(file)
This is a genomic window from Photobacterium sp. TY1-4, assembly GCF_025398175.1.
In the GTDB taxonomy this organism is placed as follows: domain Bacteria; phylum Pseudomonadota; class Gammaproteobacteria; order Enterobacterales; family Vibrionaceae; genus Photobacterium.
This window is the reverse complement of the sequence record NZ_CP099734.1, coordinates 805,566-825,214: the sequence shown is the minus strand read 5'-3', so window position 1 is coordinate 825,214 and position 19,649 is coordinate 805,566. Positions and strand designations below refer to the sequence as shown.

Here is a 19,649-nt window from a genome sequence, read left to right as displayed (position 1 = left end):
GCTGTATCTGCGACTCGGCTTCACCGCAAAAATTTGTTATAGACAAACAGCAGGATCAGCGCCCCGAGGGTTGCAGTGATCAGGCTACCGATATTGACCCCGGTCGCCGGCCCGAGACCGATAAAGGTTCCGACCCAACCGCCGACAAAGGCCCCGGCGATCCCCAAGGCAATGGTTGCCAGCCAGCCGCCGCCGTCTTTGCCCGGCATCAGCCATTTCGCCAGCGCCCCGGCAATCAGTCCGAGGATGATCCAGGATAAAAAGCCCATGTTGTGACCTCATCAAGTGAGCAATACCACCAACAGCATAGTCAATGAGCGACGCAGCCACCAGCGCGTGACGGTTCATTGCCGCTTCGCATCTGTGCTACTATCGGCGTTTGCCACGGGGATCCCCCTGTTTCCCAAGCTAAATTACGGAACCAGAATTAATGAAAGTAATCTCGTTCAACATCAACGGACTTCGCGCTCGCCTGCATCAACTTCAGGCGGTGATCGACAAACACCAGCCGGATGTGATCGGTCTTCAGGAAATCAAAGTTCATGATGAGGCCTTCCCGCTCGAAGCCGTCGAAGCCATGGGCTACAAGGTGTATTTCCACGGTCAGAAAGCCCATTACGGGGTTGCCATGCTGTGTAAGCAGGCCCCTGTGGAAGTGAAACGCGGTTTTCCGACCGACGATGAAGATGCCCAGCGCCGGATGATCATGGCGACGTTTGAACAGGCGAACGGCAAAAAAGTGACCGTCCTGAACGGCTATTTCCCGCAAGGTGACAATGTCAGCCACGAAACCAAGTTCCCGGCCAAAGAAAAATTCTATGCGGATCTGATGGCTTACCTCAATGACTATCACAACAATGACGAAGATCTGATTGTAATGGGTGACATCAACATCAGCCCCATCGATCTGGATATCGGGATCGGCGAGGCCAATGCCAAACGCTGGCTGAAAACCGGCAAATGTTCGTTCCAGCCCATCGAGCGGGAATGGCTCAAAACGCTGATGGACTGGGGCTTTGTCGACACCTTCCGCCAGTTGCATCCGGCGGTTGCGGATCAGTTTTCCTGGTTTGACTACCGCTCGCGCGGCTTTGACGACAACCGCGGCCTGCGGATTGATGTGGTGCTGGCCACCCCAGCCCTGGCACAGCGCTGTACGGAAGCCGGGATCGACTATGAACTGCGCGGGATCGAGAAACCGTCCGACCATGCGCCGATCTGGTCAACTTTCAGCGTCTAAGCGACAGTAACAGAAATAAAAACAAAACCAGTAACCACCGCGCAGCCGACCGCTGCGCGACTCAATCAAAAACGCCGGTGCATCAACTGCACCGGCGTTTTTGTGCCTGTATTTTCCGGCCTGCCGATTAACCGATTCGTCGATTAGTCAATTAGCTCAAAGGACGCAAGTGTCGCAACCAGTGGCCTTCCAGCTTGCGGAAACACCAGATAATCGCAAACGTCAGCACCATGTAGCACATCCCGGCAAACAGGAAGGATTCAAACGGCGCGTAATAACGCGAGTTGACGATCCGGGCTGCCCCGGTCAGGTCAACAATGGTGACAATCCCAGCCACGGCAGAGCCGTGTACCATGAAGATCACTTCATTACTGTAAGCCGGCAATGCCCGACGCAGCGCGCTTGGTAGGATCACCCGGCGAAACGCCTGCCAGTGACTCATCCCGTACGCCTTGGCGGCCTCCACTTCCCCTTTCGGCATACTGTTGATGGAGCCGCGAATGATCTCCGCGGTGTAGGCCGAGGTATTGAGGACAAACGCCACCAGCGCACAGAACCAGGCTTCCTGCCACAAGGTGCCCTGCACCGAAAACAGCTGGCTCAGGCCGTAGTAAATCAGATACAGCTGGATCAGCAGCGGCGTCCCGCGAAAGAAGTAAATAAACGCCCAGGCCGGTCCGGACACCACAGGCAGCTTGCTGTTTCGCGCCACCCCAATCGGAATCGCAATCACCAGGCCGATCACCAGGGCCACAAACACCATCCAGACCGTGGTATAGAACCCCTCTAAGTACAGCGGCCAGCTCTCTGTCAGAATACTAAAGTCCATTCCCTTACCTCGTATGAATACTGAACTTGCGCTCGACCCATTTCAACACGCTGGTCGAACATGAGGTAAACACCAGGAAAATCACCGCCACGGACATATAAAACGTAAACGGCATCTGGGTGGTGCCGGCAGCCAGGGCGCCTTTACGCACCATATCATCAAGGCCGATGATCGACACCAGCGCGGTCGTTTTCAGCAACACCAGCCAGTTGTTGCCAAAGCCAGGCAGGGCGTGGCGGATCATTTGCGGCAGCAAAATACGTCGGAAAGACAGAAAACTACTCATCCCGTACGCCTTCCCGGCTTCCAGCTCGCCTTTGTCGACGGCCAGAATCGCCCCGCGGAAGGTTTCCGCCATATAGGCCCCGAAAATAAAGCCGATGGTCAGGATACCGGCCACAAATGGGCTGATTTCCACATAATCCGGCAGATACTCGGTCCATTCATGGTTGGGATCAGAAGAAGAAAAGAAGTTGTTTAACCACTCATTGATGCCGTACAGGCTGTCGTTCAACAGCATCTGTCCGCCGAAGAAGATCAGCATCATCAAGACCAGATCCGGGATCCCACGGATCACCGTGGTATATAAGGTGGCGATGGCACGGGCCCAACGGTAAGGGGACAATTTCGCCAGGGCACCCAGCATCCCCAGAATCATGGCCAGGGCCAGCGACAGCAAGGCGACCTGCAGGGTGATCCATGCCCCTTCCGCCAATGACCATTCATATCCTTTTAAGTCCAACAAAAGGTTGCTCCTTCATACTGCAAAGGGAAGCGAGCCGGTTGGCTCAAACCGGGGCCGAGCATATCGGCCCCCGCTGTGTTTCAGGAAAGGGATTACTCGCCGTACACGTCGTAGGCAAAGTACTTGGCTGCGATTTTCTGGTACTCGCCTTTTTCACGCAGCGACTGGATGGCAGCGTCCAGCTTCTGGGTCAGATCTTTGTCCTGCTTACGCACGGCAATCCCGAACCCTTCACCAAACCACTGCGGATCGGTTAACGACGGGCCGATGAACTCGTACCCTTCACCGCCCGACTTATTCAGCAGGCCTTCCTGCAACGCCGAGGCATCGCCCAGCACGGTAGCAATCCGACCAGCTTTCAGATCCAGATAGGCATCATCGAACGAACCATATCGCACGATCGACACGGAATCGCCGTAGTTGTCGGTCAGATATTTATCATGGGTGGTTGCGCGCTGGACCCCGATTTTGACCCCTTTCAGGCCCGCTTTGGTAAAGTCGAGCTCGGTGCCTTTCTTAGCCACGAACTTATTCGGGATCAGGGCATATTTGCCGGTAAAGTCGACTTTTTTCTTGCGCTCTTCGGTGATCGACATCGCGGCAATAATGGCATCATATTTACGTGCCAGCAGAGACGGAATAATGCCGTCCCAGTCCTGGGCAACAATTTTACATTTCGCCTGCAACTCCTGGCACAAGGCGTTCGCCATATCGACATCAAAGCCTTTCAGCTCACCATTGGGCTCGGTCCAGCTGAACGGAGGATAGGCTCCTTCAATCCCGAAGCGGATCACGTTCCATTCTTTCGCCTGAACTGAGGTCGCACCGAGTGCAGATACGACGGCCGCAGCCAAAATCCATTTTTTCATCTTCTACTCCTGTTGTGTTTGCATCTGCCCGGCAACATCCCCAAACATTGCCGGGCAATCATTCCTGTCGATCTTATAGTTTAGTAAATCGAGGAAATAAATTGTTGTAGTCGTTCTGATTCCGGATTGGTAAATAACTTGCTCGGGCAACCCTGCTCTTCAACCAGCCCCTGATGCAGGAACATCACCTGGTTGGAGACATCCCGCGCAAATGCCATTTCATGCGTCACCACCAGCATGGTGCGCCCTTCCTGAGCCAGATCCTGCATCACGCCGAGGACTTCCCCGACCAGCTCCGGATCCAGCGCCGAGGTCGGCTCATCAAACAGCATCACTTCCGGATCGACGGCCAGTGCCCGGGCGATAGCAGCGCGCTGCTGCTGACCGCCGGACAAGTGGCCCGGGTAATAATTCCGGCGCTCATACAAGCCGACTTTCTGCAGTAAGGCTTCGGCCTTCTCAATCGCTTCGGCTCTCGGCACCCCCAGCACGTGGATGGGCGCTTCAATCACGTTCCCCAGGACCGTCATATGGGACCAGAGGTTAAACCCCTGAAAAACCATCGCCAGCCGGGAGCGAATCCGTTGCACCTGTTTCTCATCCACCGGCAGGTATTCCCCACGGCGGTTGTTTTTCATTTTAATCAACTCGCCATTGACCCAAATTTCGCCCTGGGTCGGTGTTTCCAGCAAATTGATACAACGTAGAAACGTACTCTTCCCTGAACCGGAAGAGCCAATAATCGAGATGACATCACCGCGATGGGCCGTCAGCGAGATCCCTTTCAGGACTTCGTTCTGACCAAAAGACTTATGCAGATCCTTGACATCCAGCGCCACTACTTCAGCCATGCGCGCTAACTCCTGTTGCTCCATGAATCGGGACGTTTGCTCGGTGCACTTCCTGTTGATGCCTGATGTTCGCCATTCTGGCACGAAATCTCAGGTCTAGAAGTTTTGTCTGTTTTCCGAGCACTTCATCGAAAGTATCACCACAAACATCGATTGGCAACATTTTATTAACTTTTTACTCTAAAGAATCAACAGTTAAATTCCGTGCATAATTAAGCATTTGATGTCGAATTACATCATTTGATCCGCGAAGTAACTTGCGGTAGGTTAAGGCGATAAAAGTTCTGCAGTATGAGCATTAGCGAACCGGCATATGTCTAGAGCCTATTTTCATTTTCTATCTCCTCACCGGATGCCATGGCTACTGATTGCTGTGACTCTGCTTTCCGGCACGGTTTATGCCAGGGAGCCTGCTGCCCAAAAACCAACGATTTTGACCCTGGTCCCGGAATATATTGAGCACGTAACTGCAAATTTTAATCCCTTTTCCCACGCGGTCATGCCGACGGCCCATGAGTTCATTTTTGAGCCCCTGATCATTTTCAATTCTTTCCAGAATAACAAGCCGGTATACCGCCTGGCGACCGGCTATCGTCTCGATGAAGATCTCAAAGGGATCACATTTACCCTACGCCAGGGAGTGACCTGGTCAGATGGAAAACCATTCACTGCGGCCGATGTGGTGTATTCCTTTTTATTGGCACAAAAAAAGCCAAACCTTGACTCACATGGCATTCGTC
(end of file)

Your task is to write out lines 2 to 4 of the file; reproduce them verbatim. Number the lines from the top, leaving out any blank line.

In the GTDB taxonomy this organism is placed as follows: domain Bacteria; phylum Pseudomonadota; class Gammaproteobacteria; order Enterobacterales; family Vibrionaceae; genus Photobacterium.
This window is the reverse complement of the sequence record NZ_CP099734.1, coordinates 805,566-825,214: the sequence shown is the minus strand read 5'-3', so window position 1 is coordinate 825,214 and position 19,649 is coordinate 805,566. Positions and strand designations below refer to the sequence as shown.

Here is a 19,649-nt window from a genome sequence, read left to right as displayed (position 1 = left end):